January 26, 2018
“Weeping may tarry for the night, but joy comes with the morning.” Psalm 30:5b (ESV)
Over the last two years, our family has been through incredibly hard things: a marriage rescued from the brink of failure, the physical death of several family members, and the miscarriage of our darling daughter Eilise. I have suffered like never before. In some ways, I am still suffering.
Last April, my husband Robert and I had the privilege of spending time away together. We were able to come alongside people from across the United States who were also facing huge challenges and glean wisdom from many who’ve walked this path ahead of us.
It was there, in the middle of nowhere among the trees and the nature trails, that the Lord so sweetly helped me better understand the words of His servant, David. He was no stranger to sorrow, and those words finally settled into my heart, soothing the very raw places.
“Weeping may tarry for the night, but joy comes with the morning” (Psalm 30:5b).
In the midst of my pain, I found myself questioning the legitimacy of this well-known Scripture. I cried out many times, “Sorrow is supposed to only last for a night, joy is supposed to come in the morning! That’s what Your Word says. So why is the pain dragging on? Why do Your children sometimes struggle for days, months or even years?”
I’d forgotten what it's like to watch the sunrise. I expected morning to come in an instant. I believed my sorrow should disappear altogether — and all at once.
But that’s not how morning works. The sun doesn't suddenly appear in the sky. The world doesn't transition from dark to light abruptly.
During the night of weeping, the darkness is overwhelming, suffocating and disorienting. And, more often than not, it gets darker before day breaks.
Then, softly and subtly, things begin to change. The world is more grey than black. We begin to be able to make out the shapes of our surroundings. Our eyes begin to adjust and everything looks just a little bit different.
As we lift our heads, we can distinguish the horizon. It turns a soft shade of pink and color creeps in to the world around us — still dull, but adding color nonetheless.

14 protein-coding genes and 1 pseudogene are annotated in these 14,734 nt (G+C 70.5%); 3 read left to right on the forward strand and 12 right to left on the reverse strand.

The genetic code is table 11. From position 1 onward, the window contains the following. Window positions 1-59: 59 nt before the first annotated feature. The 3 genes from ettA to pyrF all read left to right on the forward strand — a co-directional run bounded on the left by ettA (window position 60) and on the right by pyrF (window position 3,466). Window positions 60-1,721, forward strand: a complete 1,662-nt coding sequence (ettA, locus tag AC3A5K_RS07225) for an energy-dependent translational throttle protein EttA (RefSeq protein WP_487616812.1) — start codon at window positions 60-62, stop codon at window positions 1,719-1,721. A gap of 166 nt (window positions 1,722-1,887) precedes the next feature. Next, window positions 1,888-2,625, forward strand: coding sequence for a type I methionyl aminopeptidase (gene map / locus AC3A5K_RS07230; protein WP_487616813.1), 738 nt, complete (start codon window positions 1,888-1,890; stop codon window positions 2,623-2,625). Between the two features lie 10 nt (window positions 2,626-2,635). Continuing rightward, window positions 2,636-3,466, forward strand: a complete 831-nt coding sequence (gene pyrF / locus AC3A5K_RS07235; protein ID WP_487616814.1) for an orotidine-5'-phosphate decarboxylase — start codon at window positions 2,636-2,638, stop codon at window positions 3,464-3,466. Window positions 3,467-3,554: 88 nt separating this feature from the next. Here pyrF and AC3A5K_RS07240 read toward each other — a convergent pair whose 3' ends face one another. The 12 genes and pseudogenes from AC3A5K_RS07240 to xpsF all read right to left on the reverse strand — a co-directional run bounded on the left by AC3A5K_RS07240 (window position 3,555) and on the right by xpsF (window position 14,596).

Then pink turns to orange and the sky gets brighter and brighter. Faster and faster, things are changing.
Before you realize it’s even happened, the sun becomes visible, the birds wake up and sing. The dull colors become sharp and crisp as radiant morning bursts forth and the day begins.
The darkness of night becomes a thing of the past, just a memory. Weeping has been replaced with jubilant song, mourning turns to dancing, and sorrow at last gives way to joy.
Yes, there will be reminders of what happened in the dark. But, once exposed to the light, these reminders have no power, and they cause no fear.
In my own journey, the sun is almost out. So, let this be an encouragement for anyone who might still be hurting. Whether you're in the darkest hour, or inching closer to sunrise, look for the grey. Then watch for the pink.
I know you’d probably rather see the sun out right now, but there’s hope — even while it’s still dark. Adjust your eyes to see the small amounts of light that surround you. Knowing that morning always comes eventually, there’s hope that your joy will be fully restored, and you can delight in the small ways your world is brightening.
Before we know it, like David, we'll be able to say: “You have turned for me my mourning into dancing …” (Psalm 30:11a, ESV).
And we'll be dancing in the sunshine.
Heavenly Father, I long to honor You even in my suffering. Help me see Your faithfulness, even when my emotions seem tossed to and fro by grief. Allow me to feel the comfort of the Holy Spirit as I wait for my morning to dawn. And, let Your light shine through me so others would see Your goodness and the Name of Jesus would be made great. In Jesus’ Name, Amen.
TRUTH FOR TODAY:
Hosea 6:1, “Come, let us return to the LORD; for he has torn us, that he may heal us; he has struck us down, and he will bind us up.” (ESV)
Hebrews 4:16, “Let us then with confidence draw near to the throne of grace, that we may receive mercy and find grace to help in time of need.” (ESV)
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REFLECT AND RESPOND:
How is God revealing Himself in your struggle? What are the small, subtle ways His love shows up, like manna in the desert of your mourning?
© 2018 by Shanna Garcia. All rights reserved.